chapter  2
22 Pages

Dual Citizenship as a Challenge to Sovereignty

ByNathan Glazer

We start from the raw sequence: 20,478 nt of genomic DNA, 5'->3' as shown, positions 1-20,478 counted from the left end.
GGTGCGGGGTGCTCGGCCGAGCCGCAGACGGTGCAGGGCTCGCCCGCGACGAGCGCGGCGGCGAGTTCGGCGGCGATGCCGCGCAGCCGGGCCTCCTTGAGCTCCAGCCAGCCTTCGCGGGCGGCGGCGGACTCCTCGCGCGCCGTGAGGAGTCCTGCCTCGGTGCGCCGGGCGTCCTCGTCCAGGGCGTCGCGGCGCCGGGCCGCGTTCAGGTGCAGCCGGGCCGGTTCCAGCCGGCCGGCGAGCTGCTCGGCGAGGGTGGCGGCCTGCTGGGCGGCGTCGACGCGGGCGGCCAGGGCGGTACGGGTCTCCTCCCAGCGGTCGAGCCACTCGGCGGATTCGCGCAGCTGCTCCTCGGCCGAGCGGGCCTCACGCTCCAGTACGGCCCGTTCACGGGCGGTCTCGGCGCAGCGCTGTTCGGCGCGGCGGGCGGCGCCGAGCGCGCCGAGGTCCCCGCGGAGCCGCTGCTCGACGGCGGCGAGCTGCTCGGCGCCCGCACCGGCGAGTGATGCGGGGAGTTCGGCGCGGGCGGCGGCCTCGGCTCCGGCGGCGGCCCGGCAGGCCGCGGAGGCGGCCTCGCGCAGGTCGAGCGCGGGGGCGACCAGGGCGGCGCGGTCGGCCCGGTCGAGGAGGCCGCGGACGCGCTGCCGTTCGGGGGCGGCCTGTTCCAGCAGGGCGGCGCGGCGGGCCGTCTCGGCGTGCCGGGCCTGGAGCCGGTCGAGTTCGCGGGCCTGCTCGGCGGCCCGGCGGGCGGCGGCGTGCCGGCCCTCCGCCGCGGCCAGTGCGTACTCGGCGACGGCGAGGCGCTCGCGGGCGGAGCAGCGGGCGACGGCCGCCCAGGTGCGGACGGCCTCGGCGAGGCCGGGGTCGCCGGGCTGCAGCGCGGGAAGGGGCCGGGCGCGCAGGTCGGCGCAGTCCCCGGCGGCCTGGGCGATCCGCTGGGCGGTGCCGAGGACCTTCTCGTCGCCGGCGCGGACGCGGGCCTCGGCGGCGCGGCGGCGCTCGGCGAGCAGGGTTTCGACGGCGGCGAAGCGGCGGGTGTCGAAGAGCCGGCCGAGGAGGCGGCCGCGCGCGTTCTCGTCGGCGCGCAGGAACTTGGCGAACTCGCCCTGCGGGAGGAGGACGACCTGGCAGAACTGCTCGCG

Sovereignty, by its nature, is not the kind of thing that is ordinarily thought of as capable of being divided or shared. Americans have generally understood naturalization as a complete renunciation of past loyalty, nationality, and citizenship. Americans have generally understood naturalization as a complete renunciation of past loyalty, nationality, and citizenship. Authors have two developing streams of thought in regard to dual citizenship, nationality, and loyalty. One accepts it, even to a degree celebrates it. The other, based on more traditional ideas, questions the spread and acceptance of multiple loyalties and dual citizenship. The dispute between these two points of view has been spurred by recent constitutional changes in Mexico which may have large effects on Mexican-origin citizens in the United States. Dual citizenship challenges that expectation, as does the rise of multiculturalism, and the increasing celebration of diversity.